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Modeling Kindness in an Unkind World

Our world is a confusing place for kids. Nearly every day, our sons and daughters are confronted by some form of bullying, disrespect and a complete disregard for authority. These conflicting elements create an environment that makes it tough for teens to be kind. It’s hard to be gentle and meek when you’re constantly fighting against cultural trends and peer pressure.

If you’re like me, you can still remember bad stuff that happened from your teen years. I was bullied by a group of guys, and whenever the projector of my memory rolls the film on those ugly encounters, I still get emotionally wrapped up with anger.

As a parent, you might be the only authority in your child’s life to model how to engage in kindness.

Good parenting requires weaning our kids away from their childish dependence on us. It’s a long process of gradually taking away the creature comforts we once provided in order to force our teen to begin operating independently from us. Whether it’s drawing boundaries for them or coming to their rescue when something goes wrong, as they grow older, we need to employ an intentional plan for creating autonomy.

But when it comes to bullying, we need to take an active role of both protecting our teens and helping them understand the power of kindness and respect.

People in today’s society respond differently to failure than people have in previous generations. One reason is because we have greater access to information now than ever before. Technological advancement can be a good thing, but in this regard, it tends to be used for bad things. When someone fails, whether that’s a friend, a politician, an actor, or someone else, failure is instantaneously broadcasted over the World Wide Web. Any misstep, miscue, or hiccup can go viral in just a matter of seconds. Facebook alone allows for one negative comment to be shared with pretty much everyone in your social circle. This can be devastating for teens, and can cause them to lash out in a similar manner.

The benefit of these methods of communication, though, is that the same can happen with positive comments. As parents, we have the power to teach our teens how to show kindness in all of their interactions – both online and in person. The best place to start with this is in our home. Mom, dad, are you treating one another with love and respect? How are you showing kindness to the neighbors and others in your community? How are you treating your kids when they come home from school?

When your teen comes home from school and lashes out at you, it’s generally not disrespect. It’s spillover from their awful day because our kids don’t have a coping mechanism for what they experience on campus. When they show frustration, the best way to respond is with respect. Instead of shooting them down and correcting their actions, ask them to put words to their feelings. The biggest mistake we can make as a parent is to somehow telegraph to our teen some form of shame for the way they feel. We cannot change their feelings. Feelings are feelings.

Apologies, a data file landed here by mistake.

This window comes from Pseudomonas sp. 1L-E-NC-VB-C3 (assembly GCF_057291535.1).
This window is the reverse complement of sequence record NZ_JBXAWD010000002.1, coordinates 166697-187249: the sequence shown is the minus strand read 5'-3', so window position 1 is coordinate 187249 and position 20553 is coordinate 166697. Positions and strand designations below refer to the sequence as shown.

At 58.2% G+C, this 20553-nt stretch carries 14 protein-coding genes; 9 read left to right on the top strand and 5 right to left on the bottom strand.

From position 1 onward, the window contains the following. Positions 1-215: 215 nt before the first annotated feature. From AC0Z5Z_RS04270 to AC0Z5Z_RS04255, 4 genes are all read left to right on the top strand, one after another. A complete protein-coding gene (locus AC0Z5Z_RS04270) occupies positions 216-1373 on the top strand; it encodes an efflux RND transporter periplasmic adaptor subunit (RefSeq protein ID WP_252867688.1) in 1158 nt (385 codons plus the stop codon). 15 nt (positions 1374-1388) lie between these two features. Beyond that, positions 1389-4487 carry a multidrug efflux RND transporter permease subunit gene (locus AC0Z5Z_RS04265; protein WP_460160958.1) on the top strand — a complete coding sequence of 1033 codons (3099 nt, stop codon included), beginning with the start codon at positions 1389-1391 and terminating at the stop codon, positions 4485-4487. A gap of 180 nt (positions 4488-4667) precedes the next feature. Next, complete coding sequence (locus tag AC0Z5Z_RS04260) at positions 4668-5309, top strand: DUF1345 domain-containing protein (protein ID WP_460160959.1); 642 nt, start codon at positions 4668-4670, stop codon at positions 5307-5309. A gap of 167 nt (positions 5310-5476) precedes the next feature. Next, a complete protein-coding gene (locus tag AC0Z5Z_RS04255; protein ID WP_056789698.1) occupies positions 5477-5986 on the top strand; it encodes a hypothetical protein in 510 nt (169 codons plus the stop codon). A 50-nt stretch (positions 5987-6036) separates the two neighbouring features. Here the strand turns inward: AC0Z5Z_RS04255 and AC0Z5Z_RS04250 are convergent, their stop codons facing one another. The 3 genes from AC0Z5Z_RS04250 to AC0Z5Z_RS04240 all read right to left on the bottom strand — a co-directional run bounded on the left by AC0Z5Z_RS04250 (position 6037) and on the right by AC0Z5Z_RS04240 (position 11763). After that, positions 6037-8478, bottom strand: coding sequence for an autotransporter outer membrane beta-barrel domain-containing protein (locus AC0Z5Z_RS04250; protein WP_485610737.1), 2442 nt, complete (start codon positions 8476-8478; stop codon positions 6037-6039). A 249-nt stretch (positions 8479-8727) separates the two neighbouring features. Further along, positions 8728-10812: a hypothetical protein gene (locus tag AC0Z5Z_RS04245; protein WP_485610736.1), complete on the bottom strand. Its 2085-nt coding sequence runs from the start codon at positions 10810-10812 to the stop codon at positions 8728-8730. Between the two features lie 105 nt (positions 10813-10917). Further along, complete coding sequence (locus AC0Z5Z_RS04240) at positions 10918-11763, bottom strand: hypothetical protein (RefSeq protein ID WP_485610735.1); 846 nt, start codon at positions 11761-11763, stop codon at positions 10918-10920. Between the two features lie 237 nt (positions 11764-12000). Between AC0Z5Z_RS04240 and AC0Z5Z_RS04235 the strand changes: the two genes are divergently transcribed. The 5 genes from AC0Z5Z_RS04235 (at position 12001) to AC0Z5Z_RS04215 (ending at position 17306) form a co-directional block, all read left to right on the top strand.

If your teen rolls his eyes at you, ask him if you did something that caused frustration. Start a dialogue. Find out what motivated your child to do something disrespectful, and in doing so, you will accomplish two things. First, you will identify the root of the frustration, and second, you will model how to deal with conflict and frustration.

This doesn’t mean you are okay with your child showing you disrespect. I’m not saying you need to become a doormat for your child’s vitriol. I’m suggesting that you take a deep breath and try to drill down to the root of the problem without letting your own emotions escalate to a point where you cannot have a meaningful exchange with your child.

By showing genuine interest in the cause of their angst, you are surprising your teen with kindness and modeling how to have an adult conversation. Teens won’t expect you to move closer to them when they act disrespectful to you. They will expect your relationship to weaken. But when you engage them in relationship by talking calmly with them, you continue the opportunities to teach them kindness by showing them kindness.

Be prepared. When your teen finally opens up to you in a safe place, it won’t be easy to hear. Parenting teens is rarely a tidy process and usually a messy one.

If they blew up and showed disrespect to you, all that pent up emotion came from somewhere. When you successfully open up the lines of communication, your teen will take advantage of that open door in the future and they will begin to put words to their frustration. Once they get these emotions off their chest, you can objectively talk about the root cause of their disrespect, and this gives you an occasion to describe appropriate ways to show their feelings to you.

Remember, raising a child who is gentle and kind doesn’t mean we are creating a generation of wimps. Real men show respect. Real women are kind. And a mature teen should never be the recipient, nor the perpetrator, of bullying.

Our teens are heavily influenced by the culture that surrounds them every day. As parents, we have the golden opportunity to build a culture of kindness and respect in our home that will serve our teens for years to come.

ABOUT THE AUTHOR

Mark Gregston is an author, speaker, radio host, and the founder and director of Heartlight, a residential counseling center for struggling teens located in Longview, Texas.  He has been married to his wife, Jan, for 40 years, has two kids, and four grandkids.  He lives in Longview, Texas, with the Heartlight staff, 60 high school kids, 25 horses, his dog, Stitch, two llamas, and a prized donkey named Toy.